Nothing revolutionary here, but still some interesting and useful gadgets. The Nectar power source would be a great asset on a camping trip, but might be a bit heavy to carry while backpacking.
The Ego cameras are also intriguing -- perhaps a nice alternative to the GoPro for winter sports, off-roading, etc.
The personal drone strikes me as a bizarre product. If I ever saw one of those things following me, I would be seriously tempted to shoot it down :)
A couple years back, a family friend got an old fashioned "slot car set" for Christmas. While our kids were off playing their new video games, we were playing with the slot cars and soon, they were all gathered around wanting their turn. However, the intrigue wore out when the physical limitations became obvious. I suspect similar things with the battling robots. The capabilities of an virtual robot far outweigh those present in a "reasonably" price robot. Great fun initially but destined for the storage closet.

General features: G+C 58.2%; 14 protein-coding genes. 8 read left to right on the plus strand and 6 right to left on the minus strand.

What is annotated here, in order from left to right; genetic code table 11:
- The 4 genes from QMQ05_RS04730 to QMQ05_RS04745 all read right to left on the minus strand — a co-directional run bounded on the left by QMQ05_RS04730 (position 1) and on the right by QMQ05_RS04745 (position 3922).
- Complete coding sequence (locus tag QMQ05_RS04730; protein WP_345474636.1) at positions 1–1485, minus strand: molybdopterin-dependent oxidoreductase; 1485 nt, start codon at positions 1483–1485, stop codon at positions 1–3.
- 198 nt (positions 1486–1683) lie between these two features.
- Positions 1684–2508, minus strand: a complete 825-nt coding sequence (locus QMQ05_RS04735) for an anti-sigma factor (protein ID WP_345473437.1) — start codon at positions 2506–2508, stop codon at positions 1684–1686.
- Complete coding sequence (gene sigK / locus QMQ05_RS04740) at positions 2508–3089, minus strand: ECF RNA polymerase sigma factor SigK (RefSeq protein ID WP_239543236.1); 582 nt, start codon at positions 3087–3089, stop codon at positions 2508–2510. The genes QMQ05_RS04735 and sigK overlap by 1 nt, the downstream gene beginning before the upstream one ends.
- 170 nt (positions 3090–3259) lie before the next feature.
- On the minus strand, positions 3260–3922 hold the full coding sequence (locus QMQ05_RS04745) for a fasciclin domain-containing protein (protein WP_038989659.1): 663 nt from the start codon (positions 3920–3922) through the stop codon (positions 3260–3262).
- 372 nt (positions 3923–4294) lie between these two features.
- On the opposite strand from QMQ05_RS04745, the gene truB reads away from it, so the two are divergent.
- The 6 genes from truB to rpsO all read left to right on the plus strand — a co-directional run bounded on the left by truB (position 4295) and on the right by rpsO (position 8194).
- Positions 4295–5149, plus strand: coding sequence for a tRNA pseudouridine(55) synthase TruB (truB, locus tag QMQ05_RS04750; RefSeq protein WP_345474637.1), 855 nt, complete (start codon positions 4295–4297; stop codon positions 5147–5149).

The personal drone sounds like Big Brother at home, but I could see some applications such as following those with early onset Alzheimers. They could take walks with the drone available in case they become disoriented. Sounds like snooping, but as someone who had parents with health issues, it takes a real burden off the caregivers.
Also, the use of alternatives to prison sentences for minor offences is increasing. This would allow someone with an electronic handcuff to go to certain locations and still be monitored. This a lot cheaper than institutionalizing. In California, this is a major issue with prison overcrowding.
What are the engineering and design challenges in creating successful IoT devices? These devices are usually small, resource-constrained electronics designed to sense, collect, send, and/or interpret data. Some of the devices need to be smart enough to act upon data in real time, 24/7. Specifically the guests will discuss sensors, security, and lessons from IoT deployments.